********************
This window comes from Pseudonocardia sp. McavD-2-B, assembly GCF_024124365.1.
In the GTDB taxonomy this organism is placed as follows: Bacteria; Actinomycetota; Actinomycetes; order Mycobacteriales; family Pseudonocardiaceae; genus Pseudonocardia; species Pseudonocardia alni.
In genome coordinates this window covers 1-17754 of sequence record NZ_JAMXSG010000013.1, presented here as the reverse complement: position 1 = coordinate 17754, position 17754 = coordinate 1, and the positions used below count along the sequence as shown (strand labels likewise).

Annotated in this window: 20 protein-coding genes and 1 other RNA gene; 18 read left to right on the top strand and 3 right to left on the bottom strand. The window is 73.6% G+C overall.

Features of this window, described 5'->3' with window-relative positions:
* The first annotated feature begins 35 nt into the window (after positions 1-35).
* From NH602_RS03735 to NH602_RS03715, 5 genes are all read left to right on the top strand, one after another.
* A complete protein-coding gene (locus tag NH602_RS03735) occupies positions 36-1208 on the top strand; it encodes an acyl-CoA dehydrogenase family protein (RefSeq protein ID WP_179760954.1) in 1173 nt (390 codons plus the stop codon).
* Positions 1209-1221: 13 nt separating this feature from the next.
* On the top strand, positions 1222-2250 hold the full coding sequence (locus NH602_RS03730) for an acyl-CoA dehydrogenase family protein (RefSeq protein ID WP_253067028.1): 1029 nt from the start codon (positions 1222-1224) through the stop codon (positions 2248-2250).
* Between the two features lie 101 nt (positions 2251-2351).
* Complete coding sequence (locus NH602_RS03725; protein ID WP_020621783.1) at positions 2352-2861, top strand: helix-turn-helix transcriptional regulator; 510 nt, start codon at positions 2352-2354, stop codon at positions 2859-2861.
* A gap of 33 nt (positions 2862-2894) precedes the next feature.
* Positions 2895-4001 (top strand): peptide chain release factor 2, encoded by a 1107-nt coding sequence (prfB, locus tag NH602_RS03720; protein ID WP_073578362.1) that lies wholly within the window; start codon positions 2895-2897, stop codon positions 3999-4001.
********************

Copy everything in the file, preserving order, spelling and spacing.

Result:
This window comes from Pseudonocardia sp. McavD-2-B, assembly GCF_024124365.1.
In the GTDB taxonomy this organism is placed as follows: Bacteria; Actinomycetota; Actinomycetes; order Mycobacteriales; family Pseudonocardiaceae; genus Pseudonocardia; species Pseudonocardia alni.
In genome coordinates this window covers 1-17754 of sequence record NZ_JAMXSG010000013.1, presented here as the reverse complement: position 1 = coordinate 17754, position 17754 = coordinate 1, and the positions used below count along the sequence as shown (strand labels likewise).

Annotated in this window: 20 protein-coding genes and 1 other RNA gene; 18 read left to right on the top strand and 3 right to left on the bottom strand. The window is 73.6% G+C overall.

Features of this window, described 5'->3' with window-relative positions:
* The first annotated feature begins 35 nt into the window (after positions 1-35).
* From NH602_RS03735 to NH602_RS03715, 5 genes are all read left to right on the top strand, one after another.
* A complete protein-coding gene (locus tag NH602_RS03735) occupies positions 36-1208 on the top strand; it encodes an acyl-CoA dehydrogenase family protein (RefSeq protein ID WP_179760954.1) in 1173 nt (390 codons plus the stop codon).
* Positions 1209-1221: 13 nt separating this feature from the next.
* On the top strand, positions 1222-2250 hold the full coding sequence (locus NH602_RS03730) for an acyl-CoA dehydrogenase family protein (RefSeq protein ID WP_253067028.1): 1029 nt from the start codon (positions 1222-1224) through the stop codon (positions 2248-2250).
* Between the two features lie 101 nt (positions 2251-2351).
* Complete coding sequence (locus NH602_RS03725; protein ID WP_020621783.1) at positions 2352-2861, top strand: helix-turn-helix transcriptional regulator; 510 nt, start codon at positions 2352-2354, stop codon at positions 2859-2861.
* A gap of 33 nt (positions 2862-2894) precedes the next feature.
* Positions 2895-4001 (top strand): peptide chain release factor 2, encoded by a 1107-nt coding sequence (prfB, locus tag NH602_RS03720; protein ID WP_073578362.1) that lies wholly within the window; start codon positions 2895-2897, stop codon positions 3999-4001.